US eases ban on editing manuscripts authored in countries under trade embargoes

The US government has eased the ban on editing manuscripts authored in countries under trade embargoes.  The following is an article published in the New York Times on 4th April 2004:

WASHINGTON, April 4 – The federal government has eased a ban on editing manuscripts from nations that are under United States trade embargoes, a move that appears to leave publishers free once again to edit scholarly works from Iran and other such countries.

The Treasury Department sent a letter on Friday to a lawyer for the Institute of Electronic and Electrical Engineers, an international group representing more than 360,000 engineers and scientists, saying the organization’s peer review, editing and publishing was “not constrained” by regulations from the department’s Office of Foreign Assets Control. The group says its members produce 30 percent of the world’s literature in electrical and electronics engineering and computer science.

The letter from the Treasury Department referred specifically to publishing by the institute, but Arthur Winston, the group’s president, said he believed the ruling would be “a relief for nearly everyone” in the scholarly publishing community.

“The ruling eliminates potentially disturbing U.S.government intrusions on our scholarly publishing process,” Mr. Winston said.

No one at the Treasury Department could be reached for comment Sunday night on the ruling.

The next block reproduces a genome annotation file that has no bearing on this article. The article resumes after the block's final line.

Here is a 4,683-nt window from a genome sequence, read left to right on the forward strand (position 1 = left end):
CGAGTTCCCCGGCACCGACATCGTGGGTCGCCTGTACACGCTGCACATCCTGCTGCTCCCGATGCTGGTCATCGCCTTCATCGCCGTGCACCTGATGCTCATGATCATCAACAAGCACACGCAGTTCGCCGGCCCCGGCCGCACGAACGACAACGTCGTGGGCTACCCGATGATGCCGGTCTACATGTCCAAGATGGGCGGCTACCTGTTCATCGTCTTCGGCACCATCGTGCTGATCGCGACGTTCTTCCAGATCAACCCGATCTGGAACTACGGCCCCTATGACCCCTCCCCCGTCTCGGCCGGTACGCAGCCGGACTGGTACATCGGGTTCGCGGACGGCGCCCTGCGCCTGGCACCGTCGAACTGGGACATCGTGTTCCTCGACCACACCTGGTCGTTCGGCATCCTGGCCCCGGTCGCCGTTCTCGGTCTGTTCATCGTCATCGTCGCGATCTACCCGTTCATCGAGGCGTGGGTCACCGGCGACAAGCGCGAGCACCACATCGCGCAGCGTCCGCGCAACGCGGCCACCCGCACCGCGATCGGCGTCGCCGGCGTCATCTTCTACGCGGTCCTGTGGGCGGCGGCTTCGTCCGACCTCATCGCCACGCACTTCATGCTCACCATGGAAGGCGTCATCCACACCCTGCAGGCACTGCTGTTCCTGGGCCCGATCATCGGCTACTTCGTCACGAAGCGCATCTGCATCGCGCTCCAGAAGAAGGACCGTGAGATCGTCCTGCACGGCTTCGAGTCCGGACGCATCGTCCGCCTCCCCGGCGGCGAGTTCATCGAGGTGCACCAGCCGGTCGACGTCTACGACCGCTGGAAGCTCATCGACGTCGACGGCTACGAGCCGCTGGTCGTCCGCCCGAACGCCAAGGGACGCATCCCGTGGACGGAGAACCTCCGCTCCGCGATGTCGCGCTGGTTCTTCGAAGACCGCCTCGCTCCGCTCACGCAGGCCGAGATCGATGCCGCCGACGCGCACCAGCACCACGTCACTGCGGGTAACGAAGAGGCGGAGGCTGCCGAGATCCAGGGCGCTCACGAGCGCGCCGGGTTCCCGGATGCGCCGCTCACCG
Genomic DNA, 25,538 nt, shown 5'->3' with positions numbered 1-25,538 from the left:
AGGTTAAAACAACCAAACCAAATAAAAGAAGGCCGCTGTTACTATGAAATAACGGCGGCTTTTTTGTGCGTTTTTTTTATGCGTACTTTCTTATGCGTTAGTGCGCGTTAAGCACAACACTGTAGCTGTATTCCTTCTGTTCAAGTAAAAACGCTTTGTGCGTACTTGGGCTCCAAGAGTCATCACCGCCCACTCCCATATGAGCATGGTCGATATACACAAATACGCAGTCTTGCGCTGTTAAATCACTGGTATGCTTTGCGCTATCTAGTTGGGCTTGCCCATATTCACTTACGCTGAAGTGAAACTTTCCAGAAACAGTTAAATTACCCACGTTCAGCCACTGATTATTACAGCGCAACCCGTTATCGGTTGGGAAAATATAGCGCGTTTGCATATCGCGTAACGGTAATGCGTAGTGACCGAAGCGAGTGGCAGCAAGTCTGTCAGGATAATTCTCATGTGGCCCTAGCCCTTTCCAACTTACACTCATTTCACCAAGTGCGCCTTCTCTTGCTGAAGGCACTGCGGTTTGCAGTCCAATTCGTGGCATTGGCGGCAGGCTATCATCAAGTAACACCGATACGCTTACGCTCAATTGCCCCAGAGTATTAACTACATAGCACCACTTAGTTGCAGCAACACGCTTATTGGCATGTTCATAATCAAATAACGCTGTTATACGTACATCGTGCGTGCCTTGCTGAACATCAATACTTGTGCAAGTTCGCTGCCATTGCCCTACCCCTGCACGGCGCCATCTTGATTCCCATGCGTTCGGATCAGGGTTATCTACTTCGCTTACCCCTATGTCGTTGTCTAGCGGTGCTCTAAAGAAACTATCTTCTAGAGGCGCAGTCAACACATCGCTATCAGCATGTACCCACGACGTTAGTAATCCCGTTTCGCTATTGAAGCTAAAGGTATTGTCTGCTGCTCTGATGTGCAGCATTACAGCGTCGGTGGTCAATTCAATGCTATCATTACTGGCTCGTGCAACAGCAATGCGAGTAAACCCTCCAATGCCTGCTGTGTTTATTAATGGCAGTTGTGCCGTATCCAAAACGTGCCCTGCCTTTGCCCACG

The department and publishers have long quarreled over the exemption of “information or informational materials” from the nation’s trade embargoes. Congress has generally allowed such exemptions.

Nonetheless, the Treasury Department sent out advisory letters over the past year telling publishers who were editing material from a country under a trade embargo that they were forbidden to reorder paragraphs or sentences, correct syntax or grammar, replace “inappropriate words” or add illustrations.

The advisories concerned Iran, but experts said the ruling seemed to extend to Cuba, Libya, North Korea and other nations with which most trade is banned without a government license.

In theory, even routine editing on manuscripts from those countries could have subjected publishers to fines of $500,000 and 10 years in jail.


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